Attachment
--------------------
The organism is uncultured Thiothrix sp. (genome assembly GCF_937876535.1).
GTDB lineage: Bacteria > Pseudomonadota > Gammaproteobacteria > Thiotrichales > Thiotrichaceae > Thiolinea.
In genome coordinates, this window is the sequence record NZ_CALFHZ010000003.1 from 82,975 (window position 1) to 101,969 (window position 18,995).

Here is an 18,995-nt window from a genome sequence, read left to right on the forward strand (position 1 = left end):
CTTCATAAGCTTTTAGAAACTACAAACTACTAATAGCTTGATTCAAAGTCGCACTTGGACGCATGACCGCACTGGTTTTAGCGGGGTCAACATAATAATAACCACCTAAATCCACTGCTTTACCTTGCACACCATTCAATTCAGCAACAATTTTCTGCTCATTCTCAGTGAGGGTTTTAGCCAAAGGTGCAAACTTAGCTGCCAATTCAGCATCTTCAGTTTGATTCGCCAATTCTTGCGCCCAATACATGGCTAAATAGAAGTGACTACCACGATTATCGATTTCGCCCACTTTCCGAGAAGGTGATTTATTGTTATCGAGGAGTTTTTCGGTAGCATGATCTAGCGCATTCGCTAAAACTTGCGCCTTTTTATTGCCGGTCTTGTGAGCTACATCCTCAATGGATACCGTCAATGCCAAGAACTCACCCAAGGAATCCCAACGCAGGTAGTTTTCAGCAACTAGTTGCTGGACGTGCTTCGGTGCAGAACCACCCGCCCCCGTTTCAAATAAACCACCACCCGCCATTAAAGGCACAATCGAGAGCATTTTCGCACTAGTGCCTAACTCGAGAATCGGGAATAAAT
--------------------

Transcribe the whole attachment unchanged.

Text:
The organism is uncultured Thiothrix sp. (genome assembly GCF_937876535.1).
GTDB lineage: Bacteria > Pseudomonadota > Gammaproteobacteria > Thiotrichales > Thiotrichaceae > Thiolinea.
In genome coordinates, this window is the sequence record NZ_CALFHZ010000003.1 from 82,975 (window position 1) to 101,969 (window position 18,995).

Here is an 18,995-nt window from a genome sequence, read left to right on the forward strand (position 1 = left end):
CTTCATAAGCTTTTAGAAACTACAAACTACTAATAGCTTGATTCAAAGTCGCACTTGGACGCATGACCGCACTGGTTTTAGCGGGGTCAACATAATAATAACCACCTAAATCCACTGCTTTACCTTGCACACCATTCAATTCAGCAACAATTTTCTGCTCATTCTCAGTGAGGGTTTTAGCCAAAGGTGCAAACTTAGCTGCCAATTCAGCATCTTCAGTTTGATTCGCCAATTCTTGCGCCCAATACATGGCTAAATAGAAGTGACTACCACGATTATCGATTTCGCCCACTTTCCGAGAAGGTGATTTATTGTTATCGAGGAGTTTTTCGGTAGCATGATCTAGCGCATTCGCTAAAACTTGCGCCTTTTTATTGCCGGTCTTGTGAGCTACATCCTCAATGGATACCGTCAATGCCAAGAACTCACCCAAGGAATCCCAACGCAGGTAGTTTTCAGCAACTAGTTGCTGGACGTGCTTCGGTGCAGAACCACCCGCCCCCGTTTCAAATAAACCACCACCCGCCATTAAAGGCACAATCGAGAGCATTTTCGCACTAGTGCCTAACTCGAGAATCGGGAATAAAT